Our world has been saturated by the media’s constant attention to the wars and rivalries between nations, many of which have existed for centuries. This is a truth that most of us have simply learned to accept and a few have even embraced, but for others, these never-ending battles between the people of this small, pale blue dot is not fought on the seas, in the air, or on hallowed grounds, it is fought on a 100-yard grass field by twenty two of the most athletic and respected footballers of today’s modern game.
For some sports teams, a rivalry can be traced back decades into their history. The truly great battles–Ali vs Frazier, the Yankees vs the Red Sox–utterly surpass the sport, and in some cases, define it. However, there is only one contention that encapsulates three hundred years of a nation’s history and, in many ways, personifies the strife itself: FC Barcelona vs Real Madrid.
The bitterness between the Galacticos and the Blaugrana is more than just a simple rivalry of clubs or fanatics; it’s more than a commercial success or the 1 billion plus viewers the game generates. The Clásico is the stage where year after year the people of Catalonia (the region where Barcelona resides) declare their independence from Spain.
Catalonia existed as a sovereign state with its own language, culture, and identity until September 11, 1714, when King Philip V conquered the Catalan region. Shortly thereafter, the few remaining territories of the Iberian Peninsula were annexed, thus creating the country that we know today as Spain.
Programming note: For viewers in the United States, this Saturday’s el Clasico between Real Madrid and Barcelona will be shown live on beIN SPORTS, beIN SPORTS Espanol and DishWorld (with coverage beginning at 11am ET). Even if you don’t have a TV subscription to beIN SPORTS, you can access those channels via online streaming service DishWorld for $10/month. Read our review of DishWorld. And sign up for DishWorld via their website.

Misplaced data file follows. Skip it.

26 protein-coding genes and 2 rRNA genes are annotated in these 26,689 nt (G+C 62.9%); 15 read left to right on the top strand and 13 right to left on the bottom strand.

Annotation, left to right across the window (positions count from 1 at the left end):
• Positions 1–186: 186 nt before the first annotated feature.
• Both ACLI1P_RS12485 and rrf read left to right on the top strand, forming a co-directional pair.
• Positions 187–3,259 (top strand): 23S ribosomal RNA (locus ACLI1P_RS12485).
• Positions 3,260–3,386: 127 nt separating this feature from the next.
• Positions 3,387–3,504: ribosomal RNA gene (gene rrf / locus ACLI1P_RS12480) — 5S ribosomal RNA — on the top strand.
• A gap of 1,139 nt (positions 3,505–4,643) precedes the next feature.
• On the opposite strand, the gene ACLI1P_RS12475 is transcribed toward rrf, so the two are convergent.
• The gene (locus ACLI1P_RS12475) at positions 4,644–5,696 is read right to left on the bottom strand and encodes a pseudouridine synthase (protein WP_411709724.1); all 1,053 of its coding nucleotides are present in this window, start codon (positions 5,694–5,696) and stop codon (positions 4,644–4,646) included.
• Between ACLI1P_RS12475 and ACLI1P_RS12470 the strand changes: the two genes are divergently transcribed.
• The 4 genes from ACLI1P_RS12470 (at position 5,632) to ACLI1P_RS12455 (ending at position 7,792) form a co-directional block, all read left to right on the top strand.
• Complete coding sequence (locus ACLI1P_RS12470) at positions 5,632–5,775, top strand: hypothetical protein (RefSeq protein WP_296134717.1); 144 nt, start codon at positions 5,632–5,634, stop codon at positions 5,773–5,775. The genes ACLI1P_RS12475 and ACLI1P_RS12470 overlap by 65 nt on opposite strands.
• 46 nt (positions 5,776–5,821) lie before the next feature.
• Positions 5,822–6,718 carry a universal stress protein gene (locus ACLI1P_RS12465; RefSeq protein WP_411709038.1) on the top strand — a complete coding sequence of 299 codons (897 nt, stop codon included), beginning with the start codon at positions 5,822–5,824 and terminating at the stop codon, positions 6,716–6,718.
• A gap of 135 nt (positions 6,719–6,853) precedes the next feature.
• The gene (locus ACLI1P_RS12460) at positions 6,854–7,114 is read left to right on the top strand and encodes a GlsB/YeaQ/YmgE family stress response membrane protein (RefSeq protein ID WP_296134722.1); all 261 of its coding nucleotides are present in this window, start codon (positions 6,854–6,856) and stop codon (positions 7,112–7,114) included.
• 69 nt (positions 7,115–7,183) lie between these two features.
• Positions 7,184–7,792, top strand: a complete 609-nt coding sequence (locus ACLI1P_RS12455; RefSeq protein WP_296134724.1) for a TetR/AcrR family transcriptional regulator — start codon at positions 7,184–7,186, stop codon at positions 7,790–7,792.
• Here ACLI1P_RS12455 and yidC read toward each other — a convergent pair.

During the next 200 years, Spanish was slowly introduced into Catalonia and was eventually made the official language of the region. The Catalan people were allowed to use their language at their own leisure, but all legal documents, schools, and even the media were forced to use Spanish. This infuriated the proud people of Catalonia, but they were helpless to stop the actions of the Spanish capital.
In the early part of the 20th century, Catalonia made great strides in their consistent hunt for independence. Unfortunately, their plans of secession came to a halt when Franco, a conservative, right-wing militant, became Spain’s first and only dictator at the end of the Spanish Civil War in 1939, and for the next 36 years, he ruled over the country with a combination of fear, oppression, and sheer military might.